Anzacs at Albany
New Anzac Centre at Albany. ABC News Online Photo: Albany Historical Collection.
‘Anzacs march again at Albany’, PS News online, 11 November 2014
The story of World War I told though the voices of Anzac soldiers is featured at a new museum in Albany, officially opened on the 100th anniversary of the departure of the first convoy of Australian and New Zealand troops from the city.
With content developed by the Western Australian Museum, Australian War Memorial and New Zealand cultural institutions, visitors to the centre experience World War I through the personal accounts of 30 Anzacs – and two of their foes – on the battlefields of Gallipoli, Palestine, Sinai and the Western Front.
Museum opening marks centenary
Premier, Colin Barnett said Albany held a significant place in history as the city from which the first convoy of Australian and New Zealand troops departed on 1 November, 1914.
“The centre will be a key legacy of the Anzac Commemorations and, along with the memorial infrastructure upgrade at Mount Clarence, will help Albany become a place of pilgrimage for people wishing to commemorate those who served and died in World War I,” Mr Barnett said.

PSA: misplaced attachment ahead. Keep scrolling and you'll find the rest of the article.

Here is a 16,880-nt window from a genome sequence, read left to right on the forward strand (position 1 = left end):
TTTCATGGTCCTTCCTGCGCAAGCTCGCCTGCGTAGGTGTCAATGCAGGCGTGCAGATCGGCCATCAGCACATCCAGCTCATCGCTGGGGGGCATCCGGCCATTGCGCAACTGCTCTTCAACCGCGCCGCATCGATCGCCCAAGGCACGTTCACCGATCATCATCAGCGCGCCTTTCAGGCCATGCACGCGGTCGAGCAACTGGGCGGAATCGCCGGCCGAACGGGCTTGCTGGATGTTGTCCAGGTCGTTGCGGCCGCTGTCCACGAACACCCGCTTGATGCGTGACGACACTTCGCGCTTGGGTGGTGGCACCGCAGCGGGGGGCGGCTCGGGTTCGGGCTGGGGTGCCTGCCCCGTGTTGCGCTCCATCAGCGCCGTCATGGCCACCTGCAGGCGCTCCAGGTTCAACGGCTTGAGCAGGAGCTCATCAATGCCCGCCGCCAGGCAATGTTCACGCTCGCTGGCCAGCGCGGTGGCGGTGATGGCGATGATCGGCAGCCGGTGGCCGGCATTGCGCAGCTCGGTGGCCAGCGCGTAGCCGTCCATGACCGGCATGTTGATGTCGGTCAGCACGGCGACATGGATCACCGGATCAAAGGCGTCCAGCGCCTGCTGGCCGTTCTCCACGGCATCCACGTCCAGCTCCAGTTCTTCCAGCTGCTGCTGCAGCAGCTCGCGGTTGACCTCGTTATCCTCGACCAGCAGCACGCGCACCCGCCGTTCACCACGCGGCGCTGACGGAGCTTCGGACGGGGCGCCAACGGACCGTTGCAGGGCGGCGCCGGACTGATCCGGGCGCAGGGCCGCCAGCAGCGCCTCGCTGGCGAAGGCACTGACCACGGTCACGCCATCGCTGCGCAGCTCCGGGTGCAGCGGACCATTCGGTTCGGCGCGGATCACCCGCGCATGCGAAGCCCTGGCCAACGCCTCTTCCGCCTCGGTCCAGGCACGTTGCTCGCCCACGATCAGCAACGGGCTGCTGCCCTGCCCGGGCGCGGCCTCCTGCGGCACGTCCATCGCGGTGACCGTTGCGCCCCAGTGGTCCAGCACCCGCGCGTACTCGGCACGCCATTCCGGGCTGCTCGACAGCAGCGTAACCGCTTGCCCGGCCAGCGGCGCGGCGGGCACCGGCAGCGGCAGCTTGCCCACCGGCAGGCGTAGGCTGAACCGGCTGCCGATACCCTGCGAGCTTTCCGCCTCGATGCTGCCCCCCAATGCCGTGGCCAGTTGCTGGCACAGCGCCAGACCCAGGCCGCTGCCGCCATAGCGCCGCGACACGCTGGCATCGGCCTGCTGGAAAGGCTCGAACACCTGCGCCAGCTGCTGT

The centre is part of a $9 million allocation by the State Government towards Anzac Centenary infrastructure initiatives in Albany, including upgrades to the Padre White Lookout and the Desert Mounted Corps Memorial on Mount Clarence.
The Government, through Lotterywest, has also funded a series of community activities over the four-year centenary under a special Anzac Centenary grants program, with $4.3 million already allocated to various community projects.